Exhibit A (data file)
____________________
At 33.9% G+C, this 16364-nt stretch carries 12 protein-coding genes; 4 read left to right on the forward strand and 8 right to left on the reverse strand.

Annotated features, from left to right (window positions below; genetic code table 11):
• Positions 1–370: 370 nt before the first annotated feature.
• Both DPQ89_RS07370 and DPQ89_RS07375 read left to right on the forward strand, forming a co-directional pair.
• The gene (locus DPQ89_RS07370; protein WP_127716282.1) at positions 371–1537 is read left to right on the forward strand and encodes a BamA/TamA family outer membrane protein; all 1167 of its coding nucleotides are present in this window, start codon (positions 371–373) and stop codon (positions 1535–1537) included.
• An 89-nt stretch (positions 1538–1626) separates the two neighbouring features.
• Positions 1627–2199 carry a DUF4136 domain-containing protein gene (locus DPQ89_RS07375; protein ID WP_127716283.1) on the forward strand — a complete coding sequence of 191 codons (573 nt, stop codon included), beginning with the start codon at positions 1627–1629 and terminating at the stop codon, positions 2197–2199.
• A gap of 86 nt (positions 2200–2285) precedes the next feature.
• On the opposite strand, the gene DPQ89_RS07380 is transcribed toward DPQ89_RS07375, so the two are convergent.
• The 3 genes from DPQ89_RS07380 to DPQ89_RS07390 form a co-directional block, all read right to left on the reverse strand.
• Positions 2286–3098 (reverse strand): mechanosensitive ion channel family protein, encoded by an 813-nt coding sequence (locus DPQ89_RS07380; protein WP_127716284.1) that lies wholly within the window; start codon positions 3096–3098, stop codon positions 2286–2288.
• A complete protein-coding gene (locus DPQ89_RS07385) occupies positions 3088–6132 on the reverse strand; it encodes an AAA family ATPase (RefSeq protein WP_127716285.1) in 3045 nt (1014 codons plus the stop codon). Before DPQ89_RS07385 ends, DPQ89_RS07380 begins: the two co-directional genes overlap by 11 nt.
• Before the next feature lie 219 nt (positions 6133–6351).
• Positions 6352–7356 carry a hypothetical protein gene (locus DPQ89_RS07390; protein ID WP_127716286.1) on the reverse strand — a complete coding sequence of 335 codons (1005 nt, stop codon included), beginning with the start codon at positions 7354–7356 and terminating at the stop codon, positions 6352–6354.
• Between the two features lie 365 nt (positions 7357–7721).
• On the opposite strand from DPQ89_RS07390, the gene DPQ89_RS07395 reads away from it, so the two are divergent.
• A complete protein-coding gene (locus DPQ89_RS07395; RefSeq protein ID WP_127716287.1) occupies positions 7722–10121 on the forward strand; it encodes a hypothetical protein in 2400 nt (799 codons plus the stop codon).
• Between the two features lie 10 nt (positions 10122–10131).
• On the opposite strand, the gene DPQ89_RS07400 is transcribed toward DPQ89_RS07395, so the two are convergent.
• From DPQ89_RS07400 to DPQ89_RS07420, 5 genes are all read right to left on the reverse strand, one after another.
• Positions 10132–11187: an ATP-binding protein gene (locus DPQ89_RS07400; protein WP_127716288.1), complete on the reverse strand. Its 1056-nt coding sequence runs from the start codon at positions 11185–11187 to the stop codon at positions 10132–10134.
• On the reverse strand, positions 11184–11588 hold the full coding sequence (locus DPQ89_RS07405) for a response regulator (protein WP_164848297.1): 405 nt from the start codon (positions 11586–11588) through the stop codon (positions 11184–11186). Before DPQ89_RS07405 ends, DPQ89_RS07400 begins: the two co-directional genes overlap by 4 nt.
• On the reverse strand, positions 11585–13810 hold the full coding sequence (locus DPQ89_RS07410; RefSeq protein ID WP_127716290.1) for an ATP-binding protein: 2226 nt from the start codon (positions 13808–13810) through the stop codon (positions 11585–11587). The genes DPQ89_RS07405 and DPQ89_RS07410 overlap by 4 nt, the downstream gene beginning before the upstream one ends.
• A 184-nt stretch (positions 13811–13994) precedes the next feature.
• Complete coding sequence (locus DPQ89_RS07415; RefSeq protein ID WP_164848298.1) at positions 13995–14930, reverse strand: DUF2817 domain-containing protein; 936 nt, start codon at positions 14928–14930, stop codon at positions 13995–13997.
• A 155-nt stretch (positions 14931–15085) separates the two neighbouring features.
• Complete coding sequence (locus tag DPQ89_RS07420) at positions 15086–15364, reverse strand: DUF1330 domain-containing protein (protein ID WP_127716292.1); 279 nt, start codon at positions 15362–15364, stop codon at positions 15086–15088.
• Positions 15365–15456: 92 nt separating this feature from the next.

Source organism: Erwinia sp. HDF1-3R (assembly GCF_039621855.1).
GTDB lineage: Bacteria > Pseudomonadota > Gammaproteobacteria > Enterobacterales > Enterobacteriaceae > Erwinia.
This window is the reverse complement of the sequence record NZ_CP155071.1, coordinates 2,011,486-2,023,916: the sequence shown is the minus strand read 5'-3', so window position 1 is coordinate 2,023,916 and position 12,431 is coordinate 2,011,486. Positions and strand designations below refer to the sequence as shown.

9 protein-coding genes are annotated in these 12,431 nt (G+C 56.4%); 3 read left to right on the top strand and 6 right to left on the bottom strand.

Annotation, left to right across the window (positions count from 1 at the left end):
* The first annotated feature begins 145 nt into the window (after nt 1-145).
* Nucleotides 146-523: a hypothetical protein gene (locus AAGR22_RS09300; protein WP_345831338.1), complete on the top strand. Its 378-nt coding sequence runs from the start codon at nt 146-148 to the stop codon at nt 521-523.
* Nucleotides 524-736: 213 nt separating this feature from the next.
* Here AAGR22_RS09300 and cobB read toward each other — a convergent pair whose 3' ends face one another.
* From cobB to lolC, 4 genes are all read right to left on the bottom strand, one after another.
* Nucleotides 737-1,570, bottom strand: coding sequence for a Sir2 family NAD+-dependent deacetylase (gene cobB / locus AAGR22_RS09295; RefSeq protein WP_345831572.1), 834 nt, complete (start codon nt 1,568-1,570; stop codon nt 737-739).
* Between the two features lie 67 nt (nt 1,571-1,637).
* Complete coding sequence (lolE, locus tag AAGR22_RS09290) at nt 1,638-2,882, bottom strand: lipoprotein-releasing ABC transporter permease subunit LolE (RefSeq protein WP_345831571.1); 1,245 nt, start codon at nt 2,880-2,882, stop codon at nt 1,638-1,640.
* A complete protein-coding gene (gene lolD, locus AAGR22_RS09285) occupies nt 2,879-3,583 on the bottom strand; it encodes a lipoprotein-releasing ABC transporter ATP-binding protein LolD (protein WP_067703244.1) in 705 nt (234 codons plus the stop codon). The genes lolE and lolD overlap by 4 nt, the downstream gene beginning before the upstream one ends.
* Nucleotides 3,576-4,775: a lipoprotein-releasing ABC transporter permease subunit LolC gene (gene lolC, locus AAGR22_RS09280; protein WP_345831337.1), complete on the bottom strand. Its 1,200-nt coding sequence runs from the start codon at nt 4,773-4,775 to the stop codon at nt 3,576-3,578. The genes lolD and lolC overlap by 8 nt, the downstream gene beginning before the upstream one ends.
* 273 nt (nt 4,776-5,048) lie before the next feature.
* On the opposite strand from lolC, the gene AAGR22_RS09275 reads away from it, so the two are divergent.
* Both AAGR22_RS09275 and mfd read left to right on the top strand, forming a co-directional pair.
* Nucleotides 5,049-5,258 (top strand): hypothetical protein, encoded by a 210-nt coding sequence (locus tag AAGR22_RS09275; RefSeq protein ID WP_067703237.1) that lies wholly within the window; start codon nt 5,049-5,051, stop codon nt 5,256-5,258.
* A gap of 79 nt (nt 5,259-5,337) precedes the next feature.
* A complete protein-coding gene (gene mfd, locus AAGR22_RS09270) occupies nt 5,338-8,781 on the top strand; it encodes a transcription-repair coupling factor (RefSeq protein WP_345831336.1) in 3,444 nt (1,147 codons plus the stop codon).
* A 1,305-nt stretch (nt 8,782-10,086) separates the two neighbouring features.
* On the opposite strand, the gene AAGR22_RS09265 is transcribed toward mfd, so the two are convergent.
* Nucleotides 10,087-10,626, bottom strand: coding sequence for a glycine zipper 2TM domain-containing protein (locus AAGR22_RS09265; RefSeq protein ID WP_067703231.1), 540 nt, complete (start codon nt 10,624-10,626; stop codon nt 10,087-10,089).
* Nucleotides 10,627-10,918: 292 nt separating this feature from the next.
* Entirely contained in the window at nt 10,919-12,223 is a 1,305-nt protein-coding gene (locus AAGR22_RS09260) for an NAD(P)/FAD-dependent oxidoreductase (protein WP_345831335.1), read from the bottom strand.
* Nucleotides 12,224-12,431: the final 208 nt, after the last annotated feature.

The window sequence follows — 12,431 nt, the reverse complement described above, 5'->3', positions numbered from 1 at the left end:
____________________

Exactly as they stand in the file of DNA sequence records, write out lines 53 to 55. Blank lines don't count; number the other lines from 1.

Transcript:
* Nucleotides 10,627-10,918: 292 nt separating this feature from the next.
* Entirely contained in the window at nt 10,919-12,223 is a 1,305-nt protein-coding gene (locus AAGR22_RS09260) for an NAD(P)/FAD-dependent oxidoreductase (protein WP_345831335.1), read from the bottom strand.
* Nucleotides 12,224-12,431: the final 208 nt, after the last annotated feature.